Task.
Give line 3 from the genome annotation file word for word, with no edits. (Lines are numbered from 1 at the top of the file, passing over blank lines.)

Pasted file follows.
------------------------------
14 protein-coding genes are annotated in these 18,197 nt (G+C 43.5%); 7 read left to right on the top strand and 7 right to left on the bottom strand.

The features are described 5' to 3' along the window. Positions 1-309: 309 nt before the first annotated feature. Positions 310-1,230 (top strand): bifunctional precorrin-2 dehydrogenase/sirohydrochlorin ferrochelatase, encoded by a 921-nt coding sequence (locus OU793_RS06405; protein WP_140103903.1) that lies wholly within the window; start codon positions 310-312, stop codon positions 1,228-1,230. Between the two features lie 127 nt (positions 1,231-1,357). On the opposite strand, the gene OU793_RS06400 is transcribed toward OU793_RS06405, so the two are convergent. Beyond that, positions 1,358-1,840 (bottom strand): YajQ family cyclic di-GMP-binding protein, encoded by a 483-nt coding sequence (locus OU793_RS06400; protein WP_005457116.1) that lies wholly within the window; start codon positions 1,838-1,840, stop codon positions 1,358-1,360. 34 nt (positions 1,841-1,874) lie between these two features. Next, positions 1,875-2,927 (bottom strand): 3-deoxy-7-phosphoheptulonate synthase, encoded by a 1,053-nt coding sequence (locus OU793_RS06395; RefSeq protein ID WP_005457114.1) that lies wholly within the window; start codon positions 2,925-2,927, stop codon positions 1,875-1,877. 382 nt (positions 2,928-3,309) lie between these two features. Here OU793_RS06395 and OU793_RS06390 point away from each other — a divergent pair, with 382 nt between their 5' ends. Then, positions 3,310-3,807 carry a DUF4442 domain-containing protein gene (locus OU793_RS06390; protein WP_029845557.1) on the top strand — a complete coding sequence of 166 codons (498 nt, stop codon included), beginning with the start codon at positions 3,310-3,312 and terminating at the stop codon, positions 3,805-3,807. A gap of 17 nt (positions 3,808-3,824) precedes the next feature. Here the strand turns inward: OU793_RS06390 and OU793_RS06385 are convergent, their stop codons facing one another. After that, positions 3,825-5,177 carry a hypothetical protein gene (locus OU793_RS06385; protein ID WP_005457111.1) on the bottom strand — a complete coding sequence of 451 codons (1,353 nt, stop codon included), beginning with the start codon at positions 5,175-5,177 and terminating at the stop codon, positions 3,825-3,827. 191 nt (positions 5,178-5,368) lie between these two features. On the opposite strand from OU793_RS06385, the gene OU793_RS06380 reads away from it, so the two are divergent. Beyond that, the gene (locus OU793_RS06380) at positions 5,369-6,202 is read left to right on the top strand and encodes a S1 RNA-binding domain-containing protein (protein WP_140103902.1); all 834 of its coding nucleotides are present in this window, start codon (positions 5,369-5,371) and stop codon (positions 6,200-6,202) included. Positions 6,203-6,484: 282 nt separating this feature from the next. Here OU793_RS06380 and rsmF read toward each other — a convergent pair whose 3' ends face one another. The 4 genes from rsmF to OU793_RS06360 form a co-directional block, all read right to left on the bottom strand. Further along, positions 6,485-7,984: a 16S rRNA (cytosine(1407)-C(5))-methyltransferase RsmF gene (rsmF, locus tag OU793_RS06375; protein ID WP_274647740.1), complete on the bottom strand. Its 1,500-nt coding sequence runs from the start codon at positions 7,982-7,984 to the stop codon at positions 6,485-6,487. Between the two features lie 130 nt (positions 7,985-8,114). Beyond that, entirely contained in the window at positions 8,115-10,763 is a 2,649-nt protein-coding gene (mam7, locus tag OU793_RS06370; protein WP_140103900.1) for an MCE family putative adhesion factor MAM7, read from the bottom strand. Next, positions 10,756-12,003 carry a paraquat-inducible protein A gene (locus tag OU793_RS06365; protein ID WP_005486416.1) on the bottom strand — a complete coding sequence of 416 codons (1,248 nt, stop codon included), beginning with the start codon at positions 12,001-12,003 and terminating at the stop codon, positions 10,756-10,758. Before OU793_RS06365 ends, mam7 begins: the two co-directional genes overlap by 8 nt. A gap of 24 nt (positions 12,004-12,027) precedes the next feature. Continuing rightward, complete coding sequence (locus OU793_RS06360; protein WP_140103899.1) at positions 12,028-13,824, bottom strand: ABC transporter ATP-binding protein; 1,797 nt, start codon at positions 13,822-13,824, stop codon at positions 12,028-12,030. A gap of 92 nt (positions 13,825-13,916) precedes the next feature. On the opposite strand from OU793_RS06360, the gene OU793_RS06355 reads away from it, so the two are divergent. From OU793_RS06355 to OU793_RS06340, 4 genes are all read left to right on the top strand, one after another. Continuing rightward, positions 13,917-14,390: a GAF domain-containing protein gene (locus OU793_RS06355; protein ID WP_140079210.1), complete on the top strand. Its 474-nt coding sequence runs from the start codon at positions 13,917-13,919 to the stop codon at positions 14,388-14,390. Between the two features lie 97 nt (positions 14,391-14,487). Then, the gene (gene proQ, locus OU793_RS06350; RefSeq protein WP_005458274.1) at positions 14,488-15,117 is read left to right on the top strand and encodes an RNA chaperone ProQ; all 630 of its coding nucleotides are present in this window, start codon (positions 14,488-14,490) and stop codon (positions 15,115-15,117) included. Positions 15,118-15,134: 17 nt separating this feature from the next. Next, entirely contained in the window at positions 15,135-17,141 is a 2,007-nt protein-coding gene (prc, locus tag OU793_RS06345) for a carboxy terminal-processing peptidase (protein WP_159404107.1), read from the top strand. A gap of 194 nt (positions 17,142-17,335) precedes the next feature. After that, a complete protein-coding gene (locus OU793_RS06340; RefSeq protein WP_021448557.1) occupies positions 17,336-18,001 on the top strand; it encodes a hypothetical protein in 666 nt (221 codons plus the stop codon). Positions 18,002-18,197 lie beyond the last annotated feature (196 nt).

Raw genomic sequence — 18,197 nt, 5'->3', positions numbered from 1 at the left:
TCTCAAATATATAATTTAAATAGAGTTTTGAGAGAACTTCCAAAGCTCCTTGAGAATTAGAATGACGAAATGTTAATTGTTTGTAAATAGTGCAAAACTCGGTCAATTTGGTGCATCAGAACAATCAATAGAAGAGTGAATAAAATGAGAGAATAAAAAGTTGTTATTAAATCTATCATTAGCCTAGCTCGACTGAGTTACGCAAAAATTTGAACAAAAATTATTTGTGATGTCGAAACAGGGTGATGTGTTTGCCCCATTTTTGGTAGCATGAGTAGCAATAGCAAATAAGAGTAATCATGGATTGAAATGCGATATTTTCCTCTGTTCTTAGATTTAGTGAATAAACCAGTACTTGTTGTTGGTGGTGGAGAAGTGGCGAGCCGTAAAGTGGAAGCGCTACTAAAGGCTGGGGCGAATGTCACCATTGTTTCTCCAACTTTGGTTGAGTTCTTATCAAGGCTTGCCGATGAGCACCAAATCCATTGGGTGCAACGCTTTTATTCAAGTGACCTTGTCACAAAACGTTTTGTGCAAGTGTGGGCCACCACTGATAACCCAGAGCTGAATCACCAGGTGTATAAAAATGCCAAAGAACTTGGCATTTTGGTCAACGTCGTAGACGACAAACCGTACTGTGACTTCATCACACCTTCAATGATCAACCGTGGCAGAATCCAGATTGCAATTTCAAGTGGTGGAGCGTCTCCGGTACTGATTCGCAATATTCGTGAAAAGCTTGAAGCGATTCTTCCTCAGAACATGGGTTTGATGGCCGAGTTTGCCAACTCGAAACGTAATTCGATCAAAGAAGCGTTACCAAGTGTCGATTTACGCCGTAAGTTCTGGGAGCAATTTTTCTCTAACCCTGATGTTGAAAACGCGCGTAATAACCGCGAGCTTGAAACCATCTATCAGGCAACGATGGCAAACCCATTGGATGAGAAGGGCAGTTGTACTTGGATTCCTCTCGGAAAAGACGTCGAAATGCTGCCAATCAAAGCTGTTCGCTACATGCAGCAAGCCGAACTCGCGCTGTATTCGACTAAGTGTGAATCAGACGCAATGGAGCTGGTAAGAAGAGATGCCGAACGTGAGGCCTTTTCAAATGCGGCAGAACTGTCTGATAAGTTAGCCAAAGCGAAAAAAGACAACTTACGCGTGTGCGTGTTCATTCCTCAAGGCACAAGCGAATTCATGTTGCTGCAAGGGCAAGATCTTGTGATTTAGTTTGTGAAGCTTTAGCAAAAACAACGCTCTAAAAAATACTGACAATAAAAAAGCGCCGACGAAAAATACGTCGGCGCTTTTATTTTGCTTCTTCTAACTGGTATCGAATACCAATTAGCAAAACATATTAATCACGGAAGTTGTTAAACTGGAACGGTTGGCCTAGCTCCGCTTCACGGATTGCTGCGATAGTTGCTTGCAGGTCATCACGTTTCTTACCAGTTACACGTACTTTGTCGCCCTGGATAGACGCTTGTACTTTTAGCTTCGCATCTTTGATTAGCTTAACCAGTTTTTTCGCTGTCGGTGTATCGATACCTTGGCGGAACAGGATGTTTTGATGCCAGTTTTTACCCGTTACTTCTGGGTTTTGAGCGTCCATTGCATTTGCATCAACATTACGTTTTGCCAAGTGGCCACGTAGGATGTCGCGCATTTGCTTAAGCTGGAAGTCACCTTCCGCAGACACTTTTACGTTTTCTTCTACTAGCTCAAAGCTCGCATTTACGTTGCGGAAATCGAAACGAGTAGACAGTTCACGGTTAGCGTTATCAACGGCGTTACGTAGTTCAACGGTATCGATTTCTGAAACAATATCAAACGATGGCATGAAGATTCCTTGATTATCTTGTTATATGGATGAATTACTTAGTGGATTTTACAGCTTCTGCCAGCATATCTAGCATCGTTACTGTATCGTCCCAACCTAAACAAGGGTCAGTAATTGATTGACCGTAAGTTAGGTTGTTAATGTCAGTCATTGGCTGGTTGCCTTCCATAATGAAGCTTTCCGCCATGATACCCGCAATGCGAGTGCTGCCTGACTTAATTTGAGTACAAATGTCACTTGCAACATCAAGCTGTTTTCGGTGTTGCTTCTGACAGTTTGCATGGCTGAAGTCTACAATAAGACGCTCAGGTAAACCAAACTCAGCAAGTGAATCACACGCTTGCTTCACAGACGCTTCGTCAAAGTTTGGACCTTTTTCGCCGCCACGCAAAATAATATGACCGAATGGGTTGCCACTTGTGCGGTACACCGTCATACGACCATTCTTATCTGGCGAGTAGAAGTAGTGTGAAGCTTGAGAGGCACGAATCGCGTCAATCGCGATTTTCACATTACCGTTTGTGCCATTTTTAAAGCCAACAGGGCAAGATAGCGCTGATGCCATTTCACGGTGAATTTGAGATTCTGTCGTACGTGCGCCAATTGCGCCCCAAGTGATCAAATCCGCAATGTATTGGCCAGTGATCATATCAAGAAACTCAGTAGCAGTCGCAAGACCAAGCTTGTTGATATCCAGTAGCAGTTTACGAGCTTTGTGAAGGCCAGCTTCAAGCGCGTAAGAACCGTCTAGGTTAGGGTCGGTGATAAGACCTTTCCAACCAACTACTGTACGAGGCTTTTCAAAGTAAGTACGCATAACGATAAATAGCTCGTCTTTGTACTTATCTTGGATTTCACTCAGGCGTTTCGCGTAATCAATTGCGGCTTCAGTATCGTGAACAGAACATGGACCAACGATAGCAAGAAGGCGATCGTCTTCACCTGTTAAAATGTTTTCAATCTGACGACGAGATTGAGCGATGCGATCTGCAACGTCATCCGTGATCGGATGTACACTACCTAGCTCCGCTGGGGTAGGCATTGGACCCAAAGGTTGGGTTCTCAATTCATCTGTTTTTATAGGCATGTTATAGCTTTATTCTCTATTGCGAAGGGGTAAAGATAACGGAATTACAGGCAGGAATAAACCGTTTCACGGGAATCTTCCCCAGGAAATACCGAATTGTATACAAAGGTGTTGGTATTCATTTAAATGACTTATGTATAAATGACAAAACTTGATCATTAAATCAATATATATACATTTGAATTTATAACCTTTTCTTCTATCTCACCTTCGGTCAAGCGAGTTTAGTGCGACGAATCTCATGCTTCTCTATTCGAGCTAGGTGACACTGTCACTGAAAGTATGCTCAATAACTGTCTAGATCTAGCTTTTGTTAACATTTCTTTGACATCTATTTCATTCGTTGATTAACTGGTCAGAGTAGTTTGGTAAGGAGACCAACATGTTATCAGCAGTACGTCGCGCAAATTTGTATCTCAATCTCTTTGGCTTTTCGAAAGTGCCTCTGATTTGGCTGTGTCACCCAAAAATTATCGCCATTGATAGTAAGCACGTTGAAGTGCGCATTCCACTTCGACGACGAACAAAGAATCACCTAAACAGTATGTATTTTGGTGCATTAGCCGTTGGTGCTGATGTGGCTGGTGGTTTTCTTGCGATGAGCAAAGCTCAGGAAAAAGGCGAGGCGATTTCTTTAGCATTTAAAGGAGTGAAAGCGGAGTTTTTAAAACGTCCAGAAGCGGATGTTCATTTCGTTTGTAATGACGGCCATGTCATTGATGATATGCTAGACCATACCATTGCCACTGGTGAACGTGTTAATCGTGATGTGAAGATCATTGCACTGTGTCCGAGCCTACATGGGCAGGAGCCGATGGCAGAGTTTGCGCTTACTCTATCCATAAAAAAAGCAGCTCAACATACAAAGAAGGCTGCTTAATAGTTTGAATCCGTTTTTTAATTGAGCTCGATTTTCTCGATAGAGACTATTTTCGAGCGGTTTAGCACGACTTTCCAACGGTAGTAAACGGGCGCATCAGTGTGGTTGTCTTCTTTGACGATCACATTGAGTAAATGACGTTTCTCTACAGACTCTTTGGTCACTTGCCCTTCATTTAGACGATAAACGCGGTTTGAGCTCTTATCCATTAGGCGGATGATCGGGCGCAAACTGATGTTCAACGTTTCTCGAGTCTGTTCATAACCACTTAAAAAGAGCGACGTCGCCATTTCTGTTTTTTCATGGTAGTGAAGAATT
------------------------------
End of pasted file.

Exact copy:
Raw genomic sequence — 18,197 nt, 5'->3', positions numbered from 1 at the left: